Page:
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I'm wondering how the Fed's discount window differs from it's involvement in the repo market.

To the best of my knowledge, both are tools used to conduct monetary policy and both are also short-term, collateralised loans for commercial banks that are facing liquidity problems. So what is the difference between the two? The only one I can think of is that the discount window has different tiers of loans whereas Fed repurchase agreements do not but this seems like too small a difference to be the only one between the two.

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  • $\begingroup$ Welcome! It would be useful for many to define what a repo market is. $\endgroup$ – emeryville Mar 25 at 22:54
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    $\begingroup$ A repurchase agreement (repo) is a form of short-term borrowing for dealers in government securities. In the case of a repo, a dealer sells government securities to investors, usually on an overnight basis, and buys them back the following day at a slightly higher price. Repos are typically used to raise short-term capital. They are also a common tool of central bank open market operations. $\endgroup$ – Mike J Mar 26 at 2:57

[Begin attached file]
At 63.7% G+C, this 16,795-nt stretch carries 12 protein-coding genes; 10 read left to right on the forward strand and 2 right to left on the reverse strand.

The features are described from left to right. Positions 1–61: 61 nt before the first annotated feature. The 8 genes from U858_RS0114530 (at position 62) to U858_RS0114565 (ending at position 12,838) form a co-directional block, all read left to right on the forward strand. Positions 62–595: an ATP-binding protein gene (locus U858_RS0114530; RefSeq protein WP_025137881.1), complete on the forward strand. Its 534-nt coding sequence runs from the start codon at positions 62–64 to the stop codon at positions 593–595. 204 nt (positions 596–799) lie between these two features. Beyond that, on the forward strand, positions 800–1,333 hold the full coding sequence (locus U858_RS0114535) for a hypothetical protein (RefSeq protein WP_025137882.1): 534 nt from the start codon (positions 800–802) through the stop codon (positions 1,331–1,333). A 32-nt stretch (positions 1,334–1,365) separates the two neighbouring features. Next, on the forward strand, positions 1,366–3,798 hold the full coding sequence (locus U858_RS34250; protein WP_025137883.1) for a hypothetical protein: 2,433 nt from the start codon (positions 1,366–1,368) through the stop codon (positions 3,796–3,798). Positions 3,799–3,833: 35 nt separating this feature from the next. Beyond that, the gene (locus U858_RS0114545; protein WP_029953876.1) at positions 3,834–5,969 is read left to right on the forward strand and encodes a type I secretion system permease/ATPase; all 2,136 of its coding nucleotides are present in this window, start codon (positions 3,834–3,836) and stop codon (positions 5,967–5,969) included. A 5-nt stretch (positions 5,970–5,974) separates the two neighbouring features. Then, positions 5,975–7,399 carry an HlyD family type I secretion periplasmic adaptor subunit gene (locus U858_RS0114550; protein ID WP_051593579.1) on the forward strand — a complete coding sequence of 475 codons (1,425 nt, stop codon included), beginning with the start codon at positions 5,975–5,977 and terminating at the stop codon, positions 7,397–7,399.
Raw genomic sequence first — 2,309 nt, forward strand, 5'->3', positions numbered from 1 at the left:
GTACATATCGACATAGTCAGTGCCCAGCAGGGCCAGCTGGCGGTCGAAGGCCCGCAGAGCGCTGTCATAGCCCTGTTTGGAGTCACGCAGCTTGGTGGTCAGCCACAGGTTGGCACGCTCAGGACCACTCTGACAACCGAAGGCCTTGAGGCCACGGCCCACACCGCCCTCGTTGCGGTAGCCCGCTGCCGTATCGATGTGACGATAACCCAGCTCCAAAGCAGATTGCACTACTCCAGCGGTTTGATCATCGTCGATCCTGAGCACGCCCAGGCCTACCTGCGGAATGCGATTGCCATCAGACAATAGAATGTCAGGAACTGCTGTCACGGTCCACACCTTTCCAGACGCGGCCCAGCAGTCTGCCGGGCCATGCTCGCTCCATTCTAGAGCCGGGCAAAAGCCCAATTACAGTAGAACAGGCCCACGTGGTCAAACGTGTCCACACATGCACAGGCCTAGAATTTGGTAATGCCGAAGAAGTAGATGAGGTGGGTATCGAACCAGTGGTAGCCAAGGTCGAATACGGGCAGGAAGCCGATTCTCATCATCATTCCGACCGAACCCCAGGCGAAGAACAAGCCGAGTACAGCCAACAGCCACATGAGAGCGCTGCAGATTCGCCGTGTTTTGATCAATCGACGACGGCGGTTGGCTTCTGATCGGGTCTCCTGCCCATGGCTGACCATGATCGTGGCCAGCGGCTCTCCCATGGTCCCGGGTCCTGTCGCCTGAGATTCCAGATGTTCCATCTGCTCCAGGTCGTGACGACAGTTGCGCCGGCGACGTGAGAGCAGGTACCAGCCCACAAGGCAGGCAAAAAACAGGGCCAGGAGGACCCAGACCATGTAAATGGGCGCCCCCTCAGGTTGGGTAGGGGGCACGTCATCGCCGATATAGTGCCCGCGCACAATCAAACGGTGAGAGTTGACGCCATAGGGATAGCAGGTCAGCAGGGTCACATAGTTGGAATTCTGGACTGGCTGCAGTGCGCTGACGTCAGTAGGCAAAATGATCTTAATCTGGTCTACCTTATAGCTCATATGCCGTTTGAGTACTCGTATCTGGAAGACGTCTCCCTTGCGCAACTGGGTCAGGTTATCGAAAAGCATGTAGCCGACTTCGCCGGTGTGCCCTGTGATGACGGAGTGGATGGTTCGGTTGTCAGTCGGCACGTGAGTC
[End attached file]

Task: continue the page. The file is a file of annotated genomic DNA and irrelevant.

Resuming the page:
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Economically, they are both loans against financial instruments. The difference is the collateral posted - repos by the Fed are generally against Treasury securities. This is not a small difference: it makes it much easier for a bank to access liquidity, since not all of its assets are Treasury securities.

There’s a mechanical difference: a discount window operation is borrowing, while a repurchase agreement is matched pair of buy/sell orders.

Historically, there’s a big difference: banks only went to the discount window at the Fed if they faced liquidity problems. I.e., the Fed is the lender of last resort. This was greatly discouraged, as it was a signal that the markets did not consider the bank to be viable, and the regulators would want to know why. Since the Financial Crisis, there have been efforts to remove that stigma.

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